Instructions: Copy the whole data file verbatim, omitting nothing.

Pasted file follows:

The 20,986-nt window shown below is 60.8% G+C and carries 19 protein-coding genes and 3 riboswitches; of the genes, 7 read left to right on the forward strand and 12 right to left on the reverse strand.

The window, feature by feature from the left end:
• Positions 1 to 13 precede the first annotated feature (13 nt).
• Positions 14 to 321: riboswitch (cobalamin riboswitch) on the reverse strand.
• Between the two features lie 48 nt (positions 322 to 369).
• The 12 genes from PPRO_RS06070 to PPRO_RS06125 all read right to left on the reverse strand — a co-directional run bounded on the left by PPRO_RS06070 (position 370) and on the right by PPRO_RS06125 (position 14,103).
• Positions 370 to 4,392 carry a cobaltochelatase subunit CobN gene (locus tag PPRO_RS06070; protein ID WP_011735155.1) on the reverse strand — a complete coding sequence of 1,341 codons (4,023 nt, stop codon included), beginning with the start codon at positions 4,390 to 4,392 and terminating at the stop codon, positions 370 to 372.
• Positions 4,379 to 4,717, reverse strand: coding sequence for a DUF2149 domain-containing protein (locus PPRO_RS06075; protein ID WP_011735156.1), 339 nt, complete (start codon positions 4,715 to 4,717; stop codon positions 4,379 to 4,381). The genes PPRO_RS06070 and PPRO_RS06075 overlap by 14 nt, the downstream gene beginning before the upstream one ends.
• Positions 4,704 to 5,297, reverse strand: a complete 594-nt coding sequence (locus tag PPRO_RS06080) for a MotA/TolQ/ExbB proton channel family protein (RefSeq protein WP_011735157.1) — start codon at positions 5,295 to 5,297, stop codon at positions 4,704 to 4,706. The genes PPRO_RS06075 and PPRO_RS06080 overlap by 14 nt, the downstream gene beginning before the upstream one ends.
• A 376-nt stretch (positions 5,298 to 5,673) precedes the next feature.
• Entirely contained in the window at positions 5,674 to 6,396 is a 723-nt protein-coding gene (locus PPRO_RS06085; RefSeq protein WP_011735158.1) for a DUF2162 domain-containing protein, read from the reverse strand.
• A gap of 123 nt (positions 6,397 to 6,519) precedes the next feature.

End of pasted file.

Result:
The 20,986-nt window shown below is 60.8% G+C and carries 19 protein-coding genes and 3 riboswitches; of the genes, 7 read left to right on the forward strand and 12 right to left on the reverse strand.

The window, feature by feature from the left end:
• Positions 1 to 13 precede the first annotated feature (13 nt).
• Positions 14 to 321: riboswitch (cobalamin riboswitch) on the reverse strand.
• Between the two features lie 48 nt (positions 322 to 369).
• The 12 genes from PPRO_RS06070 to PPRO_RS06125 all read right to left on the reverse strand — a co-directional run bounded on the left by PPRO_RS06070 (position 370) and on the right by PPRO_RS06125 (position 14,103).
• Positions 370 to 4,392 carry a cobaltochelatase subunit CobN gene (locus tag PPRO_RS06070; protein ID WP_011735155.1) on the reverse strand — a complete coding sequence of 1,341 codons (4,023 nt, stop codon included), beginning with the start codon at positions 4,390 to 4,392 and terminating at the stop codon, positions 370 to 372.
• Positions 4,379 to 4,717, reverse strand: coding sequence for a DUF2149 domain-containing protein (locus PPRO_RS06075; protein ID WP_011735156.1), 339 nt, complete (start codon positions 4,715 to 4,717; stop codon positions 4,379 to 4,381). The genes PPRO_RS06070 and PPRO_RS06075 overlap by 14 nt, the downstream gene beginning before the upstream one ends.
• Positions 4,704 to 5,297, reverse strand: a complete 594-nt coding sequence (locus tag PPRO_RS06080) for a MotA/TolQ/ExbB proton channel family protein (RefSeq protein WP_011735157.1) — start codon at positions 5,295 to 5,297, stop codon at positions 4,704 to 4,706. The genes PPRO_RS06075 and PPRO_RS06080 overlap by 14 nt, the downstream gene beginning before the upstream one ends.
• A 376-nt stretch (positions 5,298 to 5,673) precedes the next feature.
• Entirely contained in the window at positions 5,674 to 6,396 is a 723-nt protein-coding gene (locus PPRO_RS06085; RefSeq protein WP_011735158.1) for a DUF2162 domain-containing protein, read from the reverse strand.
• A gap of 123 nt (positions 6,397 to 6,519) precedes the next feature.